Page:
Testing the waters: More tourists interested in cruises along Mekong River
AN ongoing misconception about cruises is that they’re mostly for retirees who have more interest in gaudy floral shirts and tourist traps than they do in leisure activities and cultural exploration.
However, that stereotype no longer holds true as Travel Agent Central’s report earlier this month showed cruises have been growing in popularity and that most of its patrons are youth aged between 21 and 35.
Quoting a survey released by global market researcher J.D. Power, the Cruise Industry Market Consumer Outlook of 2017 showed 64 percent of respondents were more aware of cruises, in contrast to six percent who viewed cruises as being unfavorable.
Of the respondents in the millennial age group, 54 percent said they had taken a cruise and 90 percent of them said they enjoyed the experience.
This can be attributed to the improved quality and expansive activities available for all kinds of travelers from booze cruises to cultural excursions.
And while ocean cruises remain the most popular, river cruises are also gaining in popularity with three out of 10 respondents saying they are interested in going on one.
Of the many river cruises available from the Amazon river cruises cutting through the expansive rainforest, to the picturesque views seen from cruises along the Rhine, travelers keen on such trips are often spoilt for choice.
SEE ALSO: Thailand welcomes cruise ship tourism
However, in Southeast Asia, cruises along the river intersecting the Golden Triangle – Myanmar, Laos and Thailand – have become a steady favorite among those keen on seeing the region from a different perspective.
The vast 4,300km Mekong River is a lifeblood for thousands of people, from those living on its bank reliant on it for food to the countries that depend on it for hydroelectric power.
Its waters begin in the Tibetan Plateau and run through China, Myanmar, Laos, Thailand, Cambodia as well as Vietnam. It is home to some of the largest freshwater fish in the world and has the most concentrated biodiversity per hectare of any river in the world.
Needless to say, the Mekong River is iconic as being a quintessential part of regional sustenance and development. However today, it is also a crucial part of the tourism industry as daily cruises up and down the Mekong becoming a mainstay, evidenced by companies expanding their fleet.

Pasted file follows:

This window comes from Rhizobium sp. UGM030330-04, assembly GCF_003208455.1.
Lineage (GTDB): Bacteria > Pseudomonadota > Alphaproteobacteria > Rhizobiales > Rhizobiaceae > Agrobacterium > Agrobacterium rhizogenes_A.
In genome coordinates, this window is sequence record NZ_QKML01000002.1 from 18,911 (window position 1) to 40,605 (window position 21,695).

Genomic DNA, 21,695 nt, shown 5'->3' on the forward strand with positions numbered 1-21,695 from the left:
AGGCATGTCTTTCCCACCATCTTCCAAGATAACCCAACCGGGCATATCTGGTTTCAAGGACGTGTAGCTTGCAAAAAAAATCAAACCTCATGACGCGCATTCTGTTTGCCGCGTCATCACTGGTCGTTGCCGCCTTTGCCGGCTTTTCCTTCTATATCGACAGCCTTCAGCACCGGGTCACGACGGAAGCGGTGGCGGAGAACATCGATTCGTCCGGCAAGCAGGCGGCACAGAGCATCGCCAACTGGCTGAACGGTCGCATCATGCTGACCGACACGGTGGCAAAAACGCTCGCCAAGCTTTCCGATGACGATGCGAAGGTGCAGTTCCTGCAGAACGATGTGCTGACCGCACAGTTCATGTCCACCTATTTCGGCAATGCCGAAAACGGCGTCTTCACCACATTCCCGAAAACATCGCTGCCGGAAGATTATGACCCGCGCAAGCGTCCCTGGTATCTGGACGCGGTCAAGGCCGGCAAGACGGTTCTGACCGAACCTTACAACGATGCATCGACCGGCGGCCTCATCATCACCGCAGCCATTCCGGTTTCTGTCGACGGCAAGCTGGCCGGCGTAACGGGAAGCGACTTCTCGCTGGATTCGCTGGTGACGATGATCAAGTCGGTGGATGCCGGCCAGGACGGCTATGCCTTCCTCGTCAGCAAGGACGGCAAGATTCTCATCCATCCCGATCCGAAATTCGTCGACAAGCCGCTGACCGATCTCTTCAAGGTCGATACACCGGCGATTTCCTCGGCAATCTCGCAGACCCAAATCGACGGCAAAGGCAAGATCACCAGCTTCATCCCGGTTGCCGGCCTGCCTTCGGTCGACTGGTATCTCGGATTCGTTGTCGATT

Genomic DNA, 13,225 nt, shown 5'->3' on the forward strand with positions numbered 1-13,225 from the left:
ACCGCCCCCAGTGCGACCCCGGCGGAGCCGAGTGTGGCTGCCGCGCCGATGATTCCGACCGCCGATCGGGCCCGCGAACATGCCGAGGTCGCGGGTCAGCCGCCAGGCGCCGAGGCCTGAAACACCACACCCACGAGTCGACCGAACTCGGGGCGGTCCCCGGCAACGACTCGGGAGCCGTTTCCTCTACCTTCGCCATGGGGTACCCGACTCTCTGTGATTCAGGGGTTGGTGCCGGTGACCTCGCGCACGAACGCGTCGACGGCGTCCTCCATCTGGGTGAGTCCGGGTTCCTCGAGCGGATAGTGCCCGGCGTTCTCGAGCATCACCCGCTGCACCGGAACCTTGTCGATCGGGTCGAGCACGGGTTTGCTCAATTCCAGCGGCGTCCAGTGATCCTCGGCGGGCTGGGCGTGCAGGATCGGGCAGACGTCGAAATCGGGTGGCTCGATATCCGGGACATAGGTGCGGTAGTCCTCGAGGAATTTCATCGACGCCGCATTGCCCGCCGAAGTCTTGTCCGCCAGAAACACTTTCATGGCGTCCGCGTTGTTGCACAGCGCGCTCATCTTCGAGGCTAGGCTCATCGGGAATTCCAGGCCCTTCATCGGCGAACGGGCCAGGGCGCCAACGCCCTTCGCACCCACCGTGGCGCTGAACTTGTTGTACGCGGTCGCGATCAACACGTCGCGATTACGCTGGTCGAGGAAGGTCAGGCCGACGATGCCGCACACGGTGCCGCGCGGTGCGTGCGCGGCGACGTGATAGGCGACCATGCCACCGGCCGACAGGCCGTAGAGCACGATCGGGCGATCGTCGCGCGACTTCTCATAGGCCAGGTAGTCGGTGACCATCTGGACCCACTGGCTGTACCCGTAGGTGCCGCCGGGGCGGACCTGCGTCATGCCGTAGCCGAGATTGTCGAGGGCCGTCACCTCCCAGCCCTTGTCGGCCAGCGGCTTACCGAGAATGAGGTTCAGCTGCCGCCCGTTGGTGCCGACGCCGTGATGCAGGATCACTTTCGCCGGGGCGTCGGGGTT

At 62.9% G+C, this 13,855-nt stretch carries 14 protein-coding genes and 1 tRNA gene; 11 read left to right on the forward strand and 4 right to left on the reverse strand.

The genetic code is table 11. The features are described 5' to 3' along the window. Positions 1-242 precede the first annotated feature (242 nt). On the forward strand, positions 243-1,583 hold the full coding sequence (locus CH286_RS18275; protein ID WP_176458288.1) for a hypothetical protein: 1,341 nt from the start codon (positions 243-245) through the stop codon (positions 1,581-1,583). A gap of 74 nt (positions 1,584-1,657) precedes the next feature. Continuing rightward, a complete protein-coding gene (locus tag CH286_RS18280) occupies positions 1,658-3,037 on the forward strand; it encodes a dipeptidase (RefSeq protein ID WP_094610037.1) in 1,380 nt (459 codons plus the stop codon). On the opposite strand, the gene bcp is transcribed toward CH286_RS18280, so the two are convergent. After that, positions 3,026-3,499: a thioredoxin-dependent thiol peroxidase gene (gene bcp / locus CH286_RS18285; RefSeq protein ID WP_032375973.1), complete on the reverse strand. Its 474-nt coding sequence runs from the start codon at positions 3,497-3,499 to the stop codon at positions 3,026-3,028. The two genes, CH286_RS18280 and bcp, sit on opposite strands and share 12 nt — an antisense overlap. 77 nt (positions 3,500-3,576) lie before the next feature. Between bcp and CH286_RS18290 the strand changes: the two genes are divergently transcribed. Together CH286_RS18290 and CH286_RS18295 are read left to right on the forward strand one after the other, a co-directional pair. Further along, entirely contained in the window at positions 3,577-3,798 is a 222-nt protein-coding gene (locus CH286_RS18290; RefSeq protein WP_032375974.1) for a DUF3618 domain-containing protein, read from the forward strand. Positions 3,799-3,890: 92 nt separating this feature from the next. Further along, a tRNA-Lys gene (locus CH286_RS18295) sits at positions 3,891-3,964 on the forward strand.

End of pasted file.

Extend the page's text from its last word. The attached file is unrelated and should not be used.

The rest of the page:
Thai daily The Nation reported on May 2 the inaugural group of Chinese tourists visiting the country via the Mekong River departed from China’s Yunnan province a day prior.
The group, traveling on two Chinese vessels namely the Yenta 7 and Yenta 8 as well as one Thai boat, the Kasalongkham, marked the launch of the route. Previously, travel between Yunnan province and Thailand’s Chiang Rai was strictly for cargo transportation.
Tour company executive Chu Xuan Xu said the tourists were “impressed by the beautiful natural riverside sceneries.”
Similarly, US cruise company Avalon Waterways in April announced it would be setting sail its second cruise liner on the Mekong, set to be operational come September 2018, USA Today reported. The 36-passenger ship, named Avalon Saigon, will take week-long trips from Vietnam to Cambodia.
“We are sold out (on the Mekong for 2017) and have been sold out on many departures for months now,” Hoffee said.
“We still have some availability for summer,” chief product & operations officer for the Globus family of brands Pam Hoffee was quoted as saying.
Australian cruise company Emerald Waterways similarly announced its Mekong River Cruises in April and will give passengers the opportunity to explore Vietnam and Cambodia abroad the Mekong Navigator, a vessel built specifically for this route.
Apart from scenic views from the Mekong river, most of these cruises also make stops at select cities including Hanoi, Ho Chi Minh City, Phnom Penh and Siem Reap.
This gives tourists the chance to visit Hanoi’s Museum of Ethnology of Phnom Penh’s Killing Fields. However, some cruises also make stops at certain orphanages or schools for travelers inclined to do a little charity tourism.